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June 2010

May 2010

Art and The Artist

How often do you think of your artistic self in terms of output? What you accomplish and not what you are?

These two sides of yourself - the professional outer world and the inner imaginary world - cannot be separated without losing some vital element necessary for living a creative life.  Two women came into the gallery the other day with some cards they were offering on consignment.  What they really wanted was for the gallery to provide a solution, for someone else to take responsibility for their creative output.  They hadn't thought about the business aspects of creating, and had a "no" answer to every suggestion: Why not start an online shop?  Why not package in bulk?  They were still locked in the inner joys of creating and could not understand why they were hitting so many roadblocks.

But the reverse is also true.  If you become focused on the external demands of the marketplace and forget why you are creating art, then you are equally frustrated by roadblocks.  There is nothing worse than looking at a painting that totally bores you, has no life or spark but you keep plodding along because you think it's what the market wants.  The artist must learn how to live in the space between his personal creative identity and popular commercial style, to blend the inner world of imagination with the outer world of reality.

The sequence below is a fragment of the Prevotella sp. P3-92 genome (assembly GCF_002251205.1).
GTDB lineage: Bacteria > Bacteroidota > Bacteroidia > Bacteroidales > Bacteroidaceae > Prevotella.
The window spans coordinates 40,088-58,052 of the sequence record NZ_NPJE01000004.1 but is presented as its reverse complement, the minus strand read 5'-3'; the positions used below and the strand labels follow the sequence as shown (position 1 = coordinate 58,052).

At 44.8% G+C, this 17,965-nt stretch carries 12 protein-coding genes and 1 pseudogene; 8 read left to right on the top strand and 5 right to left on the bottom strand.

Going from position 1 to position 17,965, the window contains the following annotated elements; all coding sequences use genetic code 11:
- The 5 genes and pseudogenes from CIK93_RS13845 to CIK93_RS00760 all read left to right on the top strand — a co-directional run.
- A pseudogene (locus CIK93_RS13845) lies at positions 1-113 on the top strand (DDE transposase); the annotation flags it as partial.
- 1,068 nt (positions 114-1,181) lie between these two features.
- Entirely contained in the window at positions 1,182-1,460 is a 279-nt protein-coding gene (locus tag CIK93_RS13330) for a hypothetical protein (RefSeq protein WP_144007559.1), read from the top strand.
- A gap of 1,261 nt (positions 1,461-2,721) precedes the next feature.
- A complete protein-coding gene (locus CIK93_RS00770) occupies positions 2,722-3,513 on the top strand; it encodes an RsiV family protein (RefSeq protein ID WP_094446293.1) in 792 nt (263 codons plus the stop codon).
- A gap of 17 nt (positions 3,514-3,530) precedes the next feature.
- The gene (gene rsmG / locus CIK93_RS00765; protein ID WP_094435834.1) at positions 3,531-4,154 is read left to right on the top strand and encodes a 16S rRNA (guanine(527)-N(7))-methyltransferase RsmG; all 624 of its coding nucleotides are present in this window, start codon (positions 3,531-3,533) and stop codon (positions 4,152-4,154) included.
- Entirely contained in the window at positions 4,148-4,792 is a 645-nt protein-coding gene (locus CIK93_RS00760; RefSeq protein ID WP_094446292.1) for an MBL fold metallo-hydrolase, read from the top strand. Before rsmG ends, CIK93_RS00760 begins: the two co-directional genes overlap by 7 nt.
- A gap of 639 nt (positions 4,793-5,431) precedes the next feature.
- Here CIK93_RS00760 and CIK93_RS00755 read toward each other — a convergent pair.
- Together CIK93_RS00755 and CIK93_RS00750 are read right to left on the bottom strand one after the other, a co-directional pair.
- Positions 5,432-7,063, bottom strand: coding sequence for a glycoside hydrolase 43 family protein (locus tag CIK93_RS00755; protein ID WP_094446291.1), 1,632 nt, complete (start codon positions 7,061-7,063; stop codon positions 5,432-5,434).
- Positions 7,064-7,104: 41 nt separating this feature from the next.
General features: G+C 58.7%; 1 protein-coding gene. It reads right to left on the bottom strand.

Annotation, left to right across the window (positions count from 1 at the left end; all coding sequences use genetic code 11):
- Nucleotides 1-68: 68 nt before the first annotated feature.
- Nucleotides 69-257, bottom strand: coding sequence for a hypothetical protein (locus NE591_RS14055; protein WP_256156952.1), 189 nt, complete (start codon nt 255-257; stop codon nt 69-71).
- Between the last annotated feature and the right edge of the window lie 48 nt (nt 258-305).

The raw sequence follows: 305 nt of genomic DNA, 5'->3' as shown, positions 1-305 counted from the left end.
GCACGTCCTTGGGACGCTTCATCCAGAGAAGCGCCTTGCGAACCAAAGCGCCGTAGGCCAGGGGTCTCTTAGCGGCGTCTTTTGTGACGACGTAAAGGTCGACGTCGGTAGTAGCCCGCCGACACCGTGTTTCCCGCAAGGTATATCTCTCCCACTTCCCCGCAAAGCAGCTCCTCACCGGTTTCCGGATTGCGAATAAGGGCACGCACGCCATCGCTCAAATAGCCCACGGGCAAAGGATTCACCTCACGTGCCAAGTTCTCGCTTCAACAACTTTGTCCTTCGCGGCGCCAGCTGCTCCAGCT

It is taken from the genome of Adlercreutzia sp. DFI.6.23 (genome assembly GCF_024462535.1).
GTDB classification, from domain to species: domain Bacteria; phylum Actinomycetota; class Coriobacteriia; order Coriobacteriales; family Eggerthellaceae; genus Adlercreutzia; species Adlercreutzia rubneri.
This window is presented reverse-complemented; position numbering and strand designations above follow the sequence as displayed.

Create art every day if you can.  Believe in your ability to both express your uniqueness as well as produce excellent quality.  Invest time in defining the business aspects that will help you achieve your professional goals.  And take time to live in the inner world of imagination, appreciating the creative life you are actually living. 

Realism Explored

About style, Sorolla is quoted as saying "...I began my own method of action. Whether good or bad, I don't know; but sincere, real, the reflection of what my eyes saw and what my heart felt: an exact expression of what I thought art should be."

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No name yet, just below Steelhead Falls, deep in the canyon on the Deschutes River

oil on canvas, 14 x 18 @2010